The search for dependable, clean energy is a hot source of debate among Americans, but one thing is certain: Ordinary, daily life depends on energy to perform the most common things like turning on a light, cooking a meal, heating your home or even watching television. Learn about both sides before making a judgment. Wind and coal each have significant, and sometimes surprising, benefits as well as drawbacks.
Advantages of Coal Energy
Coal provides dependable energy and jobs. Coal-fed power plants in 2006 produced significantly less carbon dioxide and had 90% fewer of the top air pollutants that contribute to greenhouse gas, according to the National Center for Policy Analysis. Coal is projected to contribute over $1 trillion to the GNP and secure over 7 million jobs by 2013. Stopping coal in its tracks, as many environmentalists desire, will affect the entire nation. Johns Hopkins University conducted a study in the late 1980s that suggests for each 1% of lost jobs, there is a 2% increase in early death because of the economic impact of unemployment. The ecological benefit of not using coal for energy is countered by the resulting public heath impact and widespread, national economic harm.
Disadvantages of Coal Energy
Coal is not clean. Its pollutants are connected to the greenhouse effect. However, emissions statistics vary from study to study. Carbon Dioxide is a proven result of burning coal. Advances in technology for capturing and reconditioning CO2 before it is released are promising, but implementation could take years. Strip mining wrecks the landscape and removes wildlife natural habitats. However, many conscientious coal mines practice resurfacing and replanting once the mine is depleted. Transporting coal produces even more pollutants, notes Fossil Fuel. Coal is also a dangerous industry, with deaths from mine explosions and health issues like black lung, loss of hearing from heavy equipment operation and spinal problems in miners who spend their work days bent over in areas too shallow to stand.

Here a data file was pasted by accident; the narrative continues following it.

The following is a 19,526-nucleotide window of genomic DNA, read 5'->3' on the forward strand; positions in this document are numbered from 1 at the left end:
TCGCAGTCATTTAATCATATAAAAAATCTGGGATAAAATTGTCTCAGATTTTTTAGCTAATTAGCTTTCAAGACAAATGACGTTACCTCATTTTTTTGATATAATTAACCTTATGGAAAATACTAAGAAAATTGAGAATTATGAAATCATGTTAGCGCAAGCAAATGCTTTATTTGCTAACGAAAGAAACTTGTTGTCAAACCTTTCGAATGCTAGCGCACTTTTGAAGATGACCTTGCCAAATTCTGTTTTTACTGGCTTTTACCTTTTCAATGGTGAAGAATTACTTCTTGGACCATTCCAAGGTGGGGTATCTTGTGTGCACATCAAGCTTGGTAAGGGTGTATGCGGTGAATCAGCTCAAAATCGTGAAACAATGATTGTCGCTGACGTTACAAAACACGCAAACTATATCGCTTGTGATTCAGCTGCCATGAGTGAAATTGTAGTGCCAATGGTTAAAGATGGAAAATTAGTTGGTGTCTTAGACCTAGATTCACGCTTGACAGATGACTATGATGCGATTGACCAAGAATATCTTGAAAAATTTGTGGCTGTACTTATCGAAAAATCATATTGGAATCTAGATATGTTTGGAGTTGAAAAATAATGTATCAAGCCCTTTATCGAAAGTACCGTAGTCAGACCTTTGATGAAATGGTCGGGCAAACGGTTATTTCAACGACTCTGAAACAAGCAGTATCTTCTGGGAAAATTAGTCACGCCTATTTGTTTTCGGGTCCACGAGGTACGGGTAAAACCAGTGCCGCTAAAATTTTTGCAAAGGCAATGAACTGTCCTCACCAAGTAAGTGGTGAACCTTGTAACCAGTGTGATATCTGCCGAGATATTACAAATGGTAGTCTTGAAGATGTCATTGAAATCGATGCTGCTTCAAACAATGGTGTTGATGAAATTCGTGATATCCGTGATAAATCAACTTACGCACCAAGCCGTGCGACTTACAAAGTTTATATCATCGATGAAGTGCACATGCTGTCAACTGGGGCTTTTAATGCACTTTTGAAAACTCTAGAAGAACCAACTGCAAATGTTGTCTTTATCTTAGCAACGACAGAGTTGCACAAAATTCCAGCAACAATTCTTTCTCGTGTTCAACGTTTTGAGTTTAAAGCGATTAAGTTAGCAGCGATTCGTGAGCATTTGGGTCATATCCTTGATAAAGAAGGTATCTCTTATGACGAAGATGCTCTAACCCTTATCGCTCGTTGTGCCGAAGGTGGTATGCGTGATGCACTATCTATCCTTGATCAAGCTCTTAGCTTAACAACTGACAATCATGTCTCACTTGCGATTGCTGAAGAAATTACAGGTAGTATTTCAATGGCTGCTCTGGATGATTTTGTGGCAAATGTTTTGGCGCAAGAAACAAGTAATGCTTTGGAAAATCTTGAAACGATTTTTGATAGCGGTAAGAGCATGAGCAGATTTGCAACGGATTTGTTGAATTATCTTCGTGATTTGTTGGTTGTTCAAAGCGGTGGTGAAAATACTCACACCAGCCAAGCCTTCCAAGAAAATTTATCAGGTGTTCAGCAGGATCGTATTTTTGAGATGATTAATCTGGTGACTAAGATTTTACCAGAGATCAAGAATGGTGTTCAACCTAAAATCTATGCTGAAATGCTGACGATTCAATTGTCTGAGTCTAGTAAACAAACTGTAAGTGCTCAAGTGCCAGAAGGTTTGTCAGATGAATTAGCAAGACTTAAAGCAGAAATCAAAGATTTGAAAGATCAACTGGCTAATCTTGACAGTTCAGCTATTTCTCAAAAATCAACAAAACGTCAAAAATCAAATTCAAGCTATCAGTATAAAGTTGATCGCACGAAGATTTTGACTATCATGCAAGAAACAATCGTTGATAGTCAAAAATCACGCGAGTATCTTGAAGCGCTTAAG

Advantages of Wind Energy
Wind is free, and constantly renewing. Windmills convert wind into energy without pollutants. The reduction of hazardous emissions by using wind rather than fossil fuels for energy is comparable to reforestation of a square mile, according to NRG Systems. Wind energy is also a source of new jobs, and wind farms go from construction to implementation in a short amount of time. Jobs lost in fossil fuel industries are somewhat offset by wind farm jobs. In time, as the industry becomes more common, the energy costs, which are now comparable to fossil fuel costs, may decrease since wind is a renewable source of energy.
Disadvantages of Wind Energy
Wind farms are large, noisy and wind is not dependable. The noise, which has been compared to jet engines, frightens away wildlife, and windmill blades kill birds in flight. Surrounding property values may suffer because windmill farms are unsightly, notes the American Wind Energy Association. The industry is in its infancy, so costs are still high and efficiency is not ideal. However, as time and technology progress, windmills could become one of the most efficient, cost-effective and environmentally-kind energy sources in the United States.